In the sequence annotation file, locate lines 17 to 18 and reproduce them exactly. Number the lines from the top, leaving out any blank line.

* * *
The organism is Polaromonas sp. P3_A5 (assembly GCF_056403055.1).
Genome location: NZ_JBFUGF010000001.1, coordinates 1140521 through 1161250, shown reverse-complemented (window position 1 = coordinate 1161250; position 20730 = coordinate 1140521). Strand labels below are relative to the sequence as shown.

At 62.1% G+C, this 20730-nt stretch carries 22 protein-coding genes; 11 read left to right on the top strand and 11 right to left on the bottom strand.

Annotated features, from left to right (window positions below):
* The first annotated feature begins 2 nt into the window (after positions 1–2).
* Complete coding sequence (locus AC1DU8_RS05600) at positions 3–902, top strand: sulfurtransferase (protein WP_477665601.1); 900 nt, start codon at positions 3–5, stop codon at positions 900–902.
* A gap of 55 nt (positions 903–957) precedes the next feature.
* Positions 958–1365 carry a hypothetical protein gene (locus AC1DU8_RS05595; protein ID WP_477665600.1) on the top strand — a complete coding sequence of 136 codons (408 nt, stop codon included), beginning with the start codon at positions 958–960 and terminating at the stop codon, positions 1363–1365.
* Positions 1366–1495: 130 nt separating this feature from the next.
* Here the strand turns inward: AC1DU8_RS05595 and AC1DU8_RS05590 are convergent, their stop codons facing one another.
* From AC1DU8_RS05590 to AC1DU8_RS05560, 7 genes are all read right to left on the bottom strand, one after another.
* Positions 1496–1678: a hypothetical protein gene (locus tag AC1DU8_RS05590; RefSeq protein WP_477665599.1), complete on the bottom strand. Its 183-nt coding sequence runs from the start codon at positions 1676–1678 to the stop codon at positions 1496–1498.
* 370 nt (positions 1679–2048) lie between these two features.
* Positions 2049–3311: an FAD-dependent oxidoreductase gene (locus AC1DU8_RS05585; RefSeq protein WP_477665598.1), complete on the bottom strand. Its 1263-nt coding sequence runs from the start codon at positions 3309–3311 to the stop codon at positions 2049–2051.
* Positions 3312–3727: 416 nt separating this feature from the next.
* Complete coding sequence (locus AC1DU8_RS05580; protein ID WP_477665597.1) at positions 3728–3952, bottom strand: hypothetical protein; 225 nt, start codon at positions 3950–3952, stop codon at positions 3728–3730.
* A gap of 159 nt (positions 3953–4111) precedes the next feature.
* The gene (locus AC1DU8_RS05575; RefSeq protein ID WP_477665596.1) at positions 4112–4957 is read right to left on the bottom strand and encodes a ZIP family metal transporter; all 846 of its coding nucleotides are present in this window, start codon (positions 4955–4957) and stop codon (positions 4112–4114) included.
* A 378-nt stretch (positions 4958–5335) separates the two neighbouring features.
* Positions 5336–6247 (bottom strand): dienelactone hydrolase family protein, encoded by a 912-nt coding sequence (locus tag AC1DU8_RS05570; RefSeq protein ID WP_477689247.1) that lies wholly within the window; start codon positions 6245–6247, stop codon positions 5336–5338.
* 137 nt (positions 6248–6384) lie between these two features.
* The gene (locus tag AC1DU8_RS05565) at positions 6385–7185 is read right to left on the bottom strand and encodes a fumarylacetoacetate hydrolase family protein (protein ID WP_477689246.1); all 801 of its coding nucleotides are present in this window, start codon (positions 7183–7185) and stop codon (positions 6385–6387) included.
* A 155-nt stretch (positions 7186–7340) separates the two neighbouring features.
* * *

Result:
* A gap of 159 nt (positions 3953–4111) precedes the next feature.
* The gene (locus AC1DU8_RS05575; RefSeq protein ID WP_477665596.1) at positions 4112–4957 is read right to left on the bottom strand and encodes a ZIP family metal transporter; all 846 of its coding nucleotides are present in this window, start codon (positions 4955–4957) and stop codon (positions 4112–4114) included.